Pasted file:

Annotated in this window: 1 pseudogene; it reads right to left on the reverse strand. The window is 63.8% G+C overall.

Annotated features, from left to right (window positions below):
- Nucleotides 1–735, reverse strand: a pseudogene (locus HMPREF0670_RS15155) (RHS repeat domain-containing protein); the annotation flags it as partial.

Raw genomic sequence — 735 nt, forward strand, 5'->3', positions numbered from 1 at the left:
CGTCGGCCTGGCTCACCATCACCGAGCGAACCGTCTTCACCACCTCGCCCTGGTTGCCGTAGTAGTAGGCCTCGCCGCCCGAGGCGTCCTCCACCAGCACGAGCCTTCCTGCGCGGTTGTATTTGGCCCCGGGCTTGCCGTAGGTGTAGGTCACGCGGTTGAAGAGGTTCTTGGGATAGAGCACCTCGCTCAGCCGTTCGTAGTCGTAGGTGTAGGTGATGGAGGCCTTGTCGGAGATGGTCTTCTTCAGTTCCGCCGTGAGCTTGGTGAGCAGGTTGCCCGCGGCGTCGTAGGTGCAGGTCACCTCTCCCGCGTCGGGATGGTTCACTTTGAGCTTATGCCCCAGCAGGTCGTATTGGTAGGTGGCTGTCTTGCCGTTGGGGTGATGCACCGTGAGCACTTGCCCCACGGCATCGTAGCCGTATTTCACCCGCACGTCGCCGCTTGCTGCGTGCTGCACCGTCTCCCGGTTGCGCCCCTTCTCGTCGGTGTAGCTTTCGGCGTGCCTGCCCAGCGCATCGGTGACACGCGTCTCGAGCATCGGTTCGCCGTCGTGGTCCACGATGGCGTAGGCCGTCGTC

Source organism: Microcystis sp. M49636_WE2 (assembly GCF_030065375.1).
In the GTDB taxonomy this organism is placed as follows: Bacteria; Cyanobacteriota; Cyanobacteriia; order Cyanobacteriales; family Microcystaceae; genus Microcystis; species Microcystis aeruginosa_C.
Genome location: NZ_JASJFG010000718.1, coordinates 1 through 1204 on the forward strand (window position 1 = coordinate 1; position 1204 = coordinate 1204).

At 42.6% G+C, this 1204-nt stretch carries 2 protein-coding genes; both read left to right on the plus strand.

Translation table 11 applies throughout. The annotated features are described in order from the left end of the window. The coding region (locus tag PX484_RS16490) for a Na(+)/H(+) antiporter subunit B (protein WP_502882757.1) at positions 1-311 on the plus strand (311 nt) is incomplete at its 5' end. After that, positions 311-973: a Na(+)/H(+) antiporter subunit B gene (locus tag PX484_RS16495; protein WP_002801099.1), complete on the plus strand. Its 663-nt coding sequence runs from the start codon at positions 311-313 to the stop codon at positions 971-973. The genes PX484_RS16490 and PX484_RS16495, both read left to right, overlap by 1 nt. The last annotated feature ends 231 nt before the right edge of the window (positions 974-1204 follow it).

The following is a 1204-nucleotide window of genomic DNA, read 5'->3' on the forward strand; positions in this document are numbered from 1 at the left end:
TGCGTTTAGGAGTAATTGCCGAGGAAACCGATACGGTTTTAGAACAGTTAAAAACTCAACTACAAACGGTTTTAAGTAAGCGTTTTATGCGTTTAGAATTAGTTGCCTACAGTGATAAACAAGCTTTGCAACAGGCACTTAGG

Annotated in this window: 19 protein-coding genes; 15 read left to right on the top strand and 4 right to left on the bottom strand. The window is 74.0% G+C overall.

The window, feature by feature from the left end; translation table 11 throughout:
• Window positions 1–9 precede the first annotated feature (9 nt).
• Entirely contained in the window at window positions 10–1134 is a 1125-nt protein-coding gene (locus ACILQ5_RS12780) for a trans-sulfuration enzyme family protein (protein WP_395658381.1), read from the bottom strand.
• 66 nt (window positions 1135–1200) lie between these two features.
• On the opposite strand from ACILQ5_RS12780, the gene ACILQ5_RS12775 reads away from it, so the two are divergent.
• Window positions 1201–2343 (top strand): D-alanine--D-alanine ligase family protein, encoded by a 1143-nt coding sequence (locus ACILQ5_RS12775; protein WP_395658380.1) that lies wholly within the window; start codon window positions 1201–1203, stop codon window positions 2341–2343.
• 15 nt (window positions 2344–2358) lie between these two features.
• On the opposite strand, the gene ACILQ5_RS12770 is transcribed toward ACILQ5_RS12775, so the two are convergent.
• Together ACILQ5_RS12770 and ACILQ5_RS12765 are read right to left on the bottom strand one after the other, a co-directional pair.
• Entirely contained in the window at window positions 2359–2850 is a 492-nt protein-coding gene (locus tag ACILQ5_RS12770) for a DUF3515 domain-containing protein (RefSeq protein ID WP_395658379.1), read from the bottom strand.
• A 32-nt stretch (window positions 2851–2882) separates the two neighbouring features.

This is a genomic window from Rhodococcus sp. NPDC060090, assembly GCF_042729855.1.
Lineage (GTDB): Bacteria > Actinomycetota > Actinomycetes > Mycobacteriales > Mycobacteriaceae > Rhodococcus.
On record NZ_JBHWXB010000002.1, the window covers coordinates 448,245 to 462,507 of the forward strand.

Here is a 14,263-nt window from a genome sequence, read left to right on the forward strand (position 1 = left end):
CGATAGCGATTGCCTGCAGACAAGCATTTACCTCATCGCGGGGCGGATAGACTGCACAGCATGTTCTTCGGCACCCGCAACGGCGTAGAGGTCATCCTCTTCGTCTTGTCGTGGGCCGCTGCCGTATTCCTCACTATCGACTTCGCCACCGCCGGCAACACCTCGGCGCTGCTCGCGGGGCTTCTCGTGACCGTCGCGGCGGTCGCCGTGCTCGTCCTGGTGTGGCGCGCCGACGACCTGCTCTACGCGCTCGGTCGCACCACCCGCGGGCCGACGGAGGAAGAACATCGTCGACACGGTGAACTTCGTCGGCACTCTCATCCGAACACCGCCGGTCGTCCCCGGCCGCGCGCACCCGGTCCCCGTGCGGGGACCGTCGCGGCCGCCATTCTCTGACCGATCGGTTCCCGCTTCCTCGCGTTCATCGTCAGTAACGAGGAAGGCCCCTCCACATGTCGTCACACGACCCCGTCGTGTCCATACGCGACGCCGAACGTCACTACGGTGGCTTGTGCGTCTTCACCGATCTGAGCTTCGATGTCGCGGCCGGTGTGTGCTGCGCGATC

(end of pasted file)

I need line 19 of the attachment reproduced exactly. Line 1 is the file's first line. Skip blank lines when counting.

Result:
• Window positions 1201–2343 (top strand): D-alanine--D-alanine ligase family protein, encoded by a 1143-nt coding sequence (locus ACILQ5_RS12775; protein WP_395658380.1) that lies wholly within the window; start codon window positions 1201–1203, stop codon window positions 2341–2343.